Week 297

This was a rel­at­ively quiet week. We made plans for the next sprint on SHACHI. Alper con­tin­ued his search for a Unity developer to sup­port us on the same pro­ject. (Suggestions and applic­a­tions welcome.)

I did some last-minute design work on BANKEN. Alper star­ted pre­par­ing for his talk at Republica next Tuesday.

Demoing Bycatch at New Gamegrounds

I went over to New Gamegrounds to demo Bycatch. I also played a fun and silly game involving waffles by our friend Duncan Speakman, and to attend a couple of inter­est­ing talks on games and mor­al­ity. Highlights included David Nieborg, Pawel Miechowsky and Annette Mees.

We’re also con­tinu­ing to plan the launch of Bycatch at TWO5SIX in a few weeks.

Finally, in case you missed it, I put up a tran­script of my Creative Mornings talk on using games for learning.

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Three Perspectives on Serious Games

At the end of last year I was invited to give a talk at Creative Mornings Utrecht on the theme “edu­ca­tion”. I figured it would be a nice oppor­tun­ity to share the things I’ve learned over the past 5+ years of prac­ti­cing applied game design. I tried to con­nect a wide range of sources with examples of how I’ve applied them in my work at Hubbub. The res­ult is a pretty good reflec­tion of our cur­rent pos­i­tion on ser­i­ous games, games for change and game-based learn­ing. So in addi­tion to the video, the slides, and the list of sources, I thought I’d blog a rough tran­script of the talk here.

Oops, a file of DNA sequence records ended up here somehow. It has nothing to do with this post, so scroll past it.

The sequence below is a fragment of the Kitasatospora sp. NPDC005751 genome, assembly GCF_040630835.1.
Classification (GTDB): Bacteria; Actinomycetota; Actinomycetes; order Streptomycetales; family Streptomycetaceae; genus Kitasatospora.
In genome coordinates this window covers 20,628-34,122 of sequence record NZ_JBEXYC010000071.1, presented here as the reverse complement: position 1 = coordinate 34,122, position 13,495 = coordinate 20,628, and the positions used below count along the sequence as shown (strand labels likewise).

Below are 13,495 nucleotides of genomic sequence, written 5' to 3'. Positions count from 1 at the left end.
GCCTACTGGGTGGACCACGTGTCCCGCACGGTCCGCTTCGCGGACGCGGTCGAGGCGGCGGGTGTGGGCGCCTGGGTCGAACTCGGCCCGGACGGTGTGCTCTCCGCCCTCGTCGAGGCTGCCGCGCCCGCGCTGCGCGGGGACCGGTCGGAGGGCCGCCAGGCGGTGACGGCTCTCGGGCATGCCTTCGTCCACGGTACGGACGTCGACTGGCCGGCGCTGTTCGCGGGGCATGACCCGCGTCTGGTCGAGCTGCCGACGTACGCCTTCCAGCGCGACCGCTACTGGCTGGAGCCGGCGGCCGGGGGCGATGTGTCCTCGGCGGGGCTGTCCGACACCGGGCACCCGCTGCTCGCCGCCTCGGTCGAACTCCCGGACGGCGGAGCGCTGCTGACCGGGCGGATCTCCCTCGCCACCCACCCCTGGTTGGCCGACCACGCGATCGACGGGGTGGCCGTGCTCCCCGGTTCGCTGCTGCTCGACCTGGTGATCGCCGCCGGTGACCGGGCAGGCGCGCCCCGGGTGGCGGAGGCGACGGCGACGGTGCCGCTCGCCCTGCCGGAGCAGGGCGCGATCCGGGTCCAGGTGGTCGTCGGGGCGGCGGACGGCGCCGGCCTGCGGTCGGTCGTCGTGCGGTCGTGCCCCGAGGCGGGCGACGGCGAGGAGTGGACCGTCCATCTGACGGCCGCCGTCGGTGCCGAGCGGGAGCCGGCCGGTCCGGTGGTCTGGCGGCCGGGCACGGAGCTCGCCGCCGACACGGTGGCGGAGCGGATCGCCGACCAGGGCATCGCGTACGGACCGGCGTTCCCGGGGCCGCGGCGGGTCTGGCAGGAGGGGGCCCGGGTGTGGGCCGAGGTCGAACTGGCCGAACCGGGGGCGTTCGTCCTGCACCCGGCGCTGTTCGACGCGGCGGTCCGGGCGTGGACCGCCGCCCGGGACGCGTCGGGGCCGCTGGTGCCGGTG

TL;DR

A sum­mary for the impa­tient: Most often, when we talk about using games for learn­ing we talk about how people learn by play­ing games. I pro­pose there are two addi­tional per­spect­ives that are equally prom­ising. One is the learn­ing that hap­pens when people change exist­ing games. The other is the learn­ing that hap­pens when people make new games. For each of these three per­spect­ives I give examples of how we approach them in our own prac­tice. These approaches should be equally use­ful and inspir­a­tional to design­ers work­ing out­side of the field of games.

Serious Games and Games for Change

To start things off, let me intro­duce Bycatch. It’s a card game about remote war­fare and drone sur­veil­lance. The game fea­tures a novel mech­anic that sim­u­lates sur­veil­lance. You use your cam­era phone to take pic­tures of hands of cards of oppon­ents. Each card con­tains a pic­ture of a per­son. At any point in the game one such per­son is sus­pec­ted of ter­ror­ism. It is your goal to elim­in­ate that per­son. To determ­ine where to strike, you make use of the sur­veil­lance you’ve gathered. A lot of things can go wrong when you try to take a pic­ture of a hand of cards. Those things are an ana­logy for the things that can and do go wrong in actual drone warfare.